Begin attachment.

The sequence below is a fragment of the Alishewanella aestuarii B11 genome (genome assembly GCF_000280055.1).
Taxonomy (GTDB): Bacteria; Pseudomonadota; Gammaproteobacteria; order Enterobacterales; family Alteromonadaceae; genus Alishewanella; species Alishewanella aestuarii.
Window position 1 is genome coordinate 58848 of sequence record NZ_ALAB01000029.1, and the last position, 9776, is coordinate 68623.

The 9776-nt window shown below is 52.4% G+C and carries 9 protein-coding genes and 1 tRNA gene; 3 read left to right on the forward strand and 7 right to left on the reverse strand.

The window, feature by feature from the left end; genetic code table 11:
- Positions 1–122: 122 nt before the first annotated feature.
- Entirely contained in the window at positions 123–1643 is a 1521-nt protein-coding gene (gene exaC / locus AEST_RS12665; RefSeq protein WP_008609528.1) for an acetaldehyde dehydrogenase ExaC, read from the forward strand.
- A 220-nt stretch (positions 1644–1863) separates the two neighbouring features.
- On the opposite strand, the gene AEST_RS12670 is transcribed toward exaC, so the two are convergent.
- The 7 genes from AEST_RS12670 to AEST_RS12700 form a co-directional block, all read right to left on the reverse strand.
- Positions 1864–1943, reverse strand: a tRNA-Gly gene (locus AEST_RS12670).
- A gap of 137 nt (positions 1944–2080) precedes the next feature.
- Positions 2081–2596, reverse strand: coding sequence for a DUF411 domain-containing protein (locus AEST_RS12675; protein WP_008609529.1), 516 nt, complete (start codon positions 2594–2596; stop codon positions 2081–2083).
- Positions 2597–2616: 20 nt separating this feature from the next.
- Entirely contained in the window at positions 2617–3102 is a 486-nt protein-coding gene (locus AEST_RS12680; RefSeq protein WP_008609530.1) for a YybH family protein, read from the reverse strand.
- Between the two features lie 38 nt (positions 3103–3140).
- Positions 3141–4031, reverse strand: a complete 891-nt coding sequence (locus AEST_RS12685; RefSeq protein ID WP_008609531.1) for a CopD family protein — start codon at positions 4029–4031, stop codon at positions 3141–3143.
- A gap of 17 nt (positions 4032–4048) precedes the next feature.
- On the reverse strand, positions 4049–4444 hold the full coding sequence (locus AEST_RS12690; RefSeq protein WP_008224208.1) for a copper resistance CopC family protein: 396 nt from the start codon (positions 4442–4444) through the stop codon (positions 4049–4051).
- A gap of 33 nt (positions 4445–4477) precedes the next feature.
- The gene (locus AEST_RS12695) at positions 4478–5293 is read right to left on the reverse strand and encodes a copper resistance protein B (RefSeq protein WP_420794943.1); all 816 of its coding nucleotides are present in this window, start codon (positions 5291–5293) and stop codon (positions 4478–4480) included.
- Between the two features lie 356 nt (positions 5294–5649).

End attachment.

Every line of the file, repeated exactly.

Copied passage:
The sequence below is a fragment of the Alishewanella aestuarii B11 genome (genome assembly GCF_000280055.1).
Taxonomy (GTDB): Bacteria; Pseudomonadota; Gammaproteobacteria; order Enterobacterales; family Alteromonadaceae; genus Alishewanella; species Alishewanella aestuarii.
Window position 1 is genome coordinate 58848 of sequence record NZ_ALAB01000029.1, and the last position, 9776, is coordinate 68623.

The 9776-nt window shown below is 52.4% G+C and carries 9 protein-coding genes and 1 tRNA gene; 3 read left to right on the forward strand and 7 right to left on the reverse strand.

The window, feature by feature from the left end; genetic code table 11:
- Positions 1–122: 122 nt before the first annotated feature.
- Entirely contained in the window at positions 123–1643 is a 1521-nt protein-coding gene (gene exaC / locus AEST_RS12665; RefSeq protein WP_008609528.1) for an acetaldehyde dehydrogenase ExaC, read from the forward strand.
- A 220-nt stretch (positions 1644–1863) separates the two neighbouring features.
- On the opposite strand, the gene AEST_RS12670 is transcribed toward exaC, so the two are convergent.
- The 7 genes from AEST_RS12670 to AEST_RS12700 form a co-directional block, all read right to left on the reverse strand.
- Positions 1864–1943, reverse strand: a tRNA-Gly gene (locus AEST_RS12670).
- A gap of 137 nt (positions 1944–2080) precedes the next feature.
- Positions 2081–2596, reverse strand: coding sequence for a DUF411 domain-containing protein (locus AEST_RS12675; protein WP_008609529.1), 516 nt, complete (start codon positions 2594–2596; stop codon positions 2081–2083).
- Positions 2597–2616: 20 nt separating this feature from the next.
- Entirely contained in the window at positions 2617–3102 is a 486-nt protein-coding gene (locus AEST_RS12680; RefSeq protein WP_008609530.1) for a YybH family protein, read from the reverse strand.
- Between the two features lie 38 nt (positions 3103–3140).
- Positions 3141–4031, reverse strand: a complete 891-nt coding sequence (locus AEST_RS12685; RefSeq protein ID WP_008609531.1) for a CopD family protein — start codon at positions 4029–4031, stop codon at positions 3141–3143.
- A gap of 17 nt (positions 4032–4048) precedes the next feature.
- On the reverse strand, positions 4049–4444 hold the full coding sequence (locus AEST_RS12690; RefSeq protein WP_008224208.1) for a copper resistance CopC family protein: 396 nt from the start codon (positions 4442–4444) through the stop codon (positions 4049–4051).
- A gap of 33 nt (positions 4445–4477) precedes the next feature.
- The gene (locus AEST_RS12695) at positions 4478–5293 is read right to left on the reverse strand and encodes a copper resistance protein B (RefSeq protein WP_420794943.1); all 816 of its coding nucleotides are present in this window, start codon (positions 5291–5293) and stop codon (positions 4478–4480) included.
- Between the two features lie 356 nt (positions 5294–5649).